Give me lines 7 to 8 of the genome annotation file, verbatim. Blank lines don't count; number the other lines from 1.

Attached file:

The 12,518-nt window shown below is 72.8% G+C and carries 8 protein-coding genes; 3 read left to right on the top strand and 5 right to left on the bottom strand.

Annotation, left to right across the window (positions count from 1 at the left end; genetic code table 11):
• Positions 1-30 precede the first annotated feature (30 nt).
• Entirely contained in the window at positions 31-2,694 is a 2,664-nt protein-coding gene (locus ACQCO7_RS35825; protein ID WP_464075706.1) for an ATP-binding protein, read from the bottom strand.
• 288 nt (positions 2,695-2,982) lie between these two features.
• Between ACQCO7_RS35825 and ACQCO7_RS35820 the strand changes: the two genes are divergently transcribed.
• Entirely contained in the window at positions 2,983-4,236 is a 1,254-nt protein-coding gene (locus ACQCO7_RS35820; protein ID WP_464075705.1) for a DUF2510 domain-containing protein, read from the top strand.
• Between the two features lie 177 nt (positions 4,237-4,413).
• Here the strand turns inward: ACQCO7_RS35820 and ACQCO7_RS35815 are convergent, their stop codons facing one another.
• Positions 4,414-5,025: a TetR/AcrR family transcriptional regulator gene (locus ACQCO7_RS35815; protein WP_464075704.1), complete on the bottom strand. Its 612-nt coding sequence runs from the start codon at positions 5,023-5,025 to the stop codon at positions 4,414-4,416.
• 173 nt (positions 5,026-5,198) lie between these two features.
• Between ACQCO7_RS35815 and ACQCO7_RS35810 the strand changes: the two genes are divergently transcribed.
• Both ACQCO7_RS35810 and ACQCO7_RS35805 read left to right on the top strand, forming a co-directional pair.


• Entirely contained in the window at positions 2,983-4,236 is a 1,254-nt protein-coding gene (locus ACQCO7_RS35820; protein ID WP_464075705.1) for a DUF2510 domain-containing protein, read from the top strand.
• Between the two features lie 177 nt (positions 4,237-4,413).